Hi John, (01)
Thanks for the feedback - great perspectives as always. (02)
I think the semiotic dimension is an important one and could
possibly be given some kind of formal treatment in modeling
languages or in models somehow. I made the point at the OMG last
week that when thinking about models one should consider as
separate dimensions the questions of what elements in the model
represent (semiotics), what form of logic or math the symbols are
grounded in, and what meta-level the model sits at. Sometimes
people seem to conflate these, or try to interpret ontological or
semiotic issues by framing them in terms of meta-levels, which
IMHO is a mistake. It would be desirable if model languages were
framed in terms of all three dimensions rather than simply in
metamodeling terms as many of them are at present. (03)
Of course OWL already addresses the semiotic dimension by making
everthing a Thing. I'm sure there must be potential for capturing
aspects of the ontological commitments in more detail, but I'm
not sure what that would look like. (04)
On 29/03/2012 22:37, John F. Sowa wrote:
> Rich, Mike, Chris,
>> Limiting ourselves to just logic is a poor strategy, IMHO.
> Peirce followed the tradition of the Seven Liberal Arts in dividing
> semiotics in three parts: grammar, logic, and rhetoric. Those are
> the three language arts. The four mathematical arts are arithmetic,
> geometry, music, and astronomy.
> With a bit of updating of the subject matter, we need all of them.
>> Ontology notations allow one to make a meaningful model of some domain.
>> How you apply those (i.e. whether the meaningful concepts you define
>> relate to some set of real things or not) is a separate matter.
>> So the considerations of what kind of world you are modeling, and what
>> you choose to model it with, are two separate matters.
> I agree. But all our communications among people and computers are
> based on signs. Mathematics has come a long way since medieval days,
> and we can apply math to semiotics. That is a task that Peirce began
> over a century ago. Modern computers are one result, and they can help.
>> Ontology engineering is about the representation of information. But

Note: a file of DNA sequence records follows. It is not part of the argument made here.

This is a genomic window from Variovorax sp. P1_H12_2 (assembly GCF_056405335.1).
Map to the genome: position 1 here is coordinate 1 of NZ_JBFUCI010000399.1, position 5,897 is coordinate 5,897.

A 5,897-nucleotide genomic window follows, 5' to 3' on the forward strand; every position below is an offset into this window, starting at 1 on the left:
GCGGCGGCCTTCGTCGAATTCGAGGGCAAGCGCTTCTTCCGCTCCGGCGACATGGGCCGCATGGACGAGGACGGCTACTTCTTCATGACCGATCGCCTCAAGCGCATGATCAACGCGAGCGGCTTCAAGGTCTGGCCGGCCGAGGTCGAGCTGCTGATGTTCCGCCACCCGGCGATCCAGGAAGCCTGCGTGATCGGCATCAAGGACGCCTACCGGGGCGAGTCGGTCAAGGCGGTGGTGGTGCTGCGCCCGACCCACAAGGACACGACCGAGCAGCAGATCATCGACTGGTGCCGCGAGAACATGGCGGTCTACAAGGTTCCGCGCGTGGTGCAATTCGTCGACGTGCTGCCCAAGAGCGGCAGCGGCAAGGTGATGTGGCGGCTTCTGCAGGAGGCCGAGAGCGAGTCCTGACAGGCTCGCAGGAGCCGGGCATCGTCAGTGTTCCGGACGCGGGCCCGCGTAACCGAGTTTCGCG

>> there is no limitation on the type of information ó it can be anything
>> from payrolls to art to ethics. And, obviously, extra-logical methods
>> and tools will be involved in the analysis and collection of that
>> information. But the medium of representation in ontology engineering
>> is formal logic and constructing ontologies in formal logic is the name
>> of the game. It makes about as much sense to talk about "limiting"
>> ontologists to "just logic" as it does to talk about "limiting" a
>> conductor to "just an orchestra"...
> I agree.
> Just a bit of emphasis: logic is the language of digital computers.
> Every machine instruction and every combination of machine instructions
> can be defined in logic and be translated to logic. If we are going to
> design anything that can be programmed on a computer, logic is the only
> game in town.
> But even within those limitations, there is a huge amount that can be
> done to make our systems more user friendly. For my summary of what
> can be done, see the following article and slides (there is some
> overlap between them, but not much):
> Future directions in semantic systems
> The goal of language understanding
>> I am discussing ontology development from the point of view of various
>> users, not only from the point of view of professors or logicians.
> Absolutely!!! Every version of logic is based on the way people talk
> and have talked for many millennia before Aristotle. See the following
> The role of logic and ontology in language
> For recommendations about how to implement these ideas in computer
> systems that don't require anything beyond a high-school education
> for people to use logic effectively, see futures.pdf and goal.pdf.
>> If ontology canít point to meaningful objects and relationships,
>> then it is about nothing.
> Exactly! Peirce made the observation that every proposition in logic
> must have at least one indexical to relate its terms to something in
> the domain of application. More specifically, each variable in any
> logical statement must be associated with a pointer that designates
> something in the real world.
>> It seems to me that the number of possible categories is virtually limitless.
> I agree.
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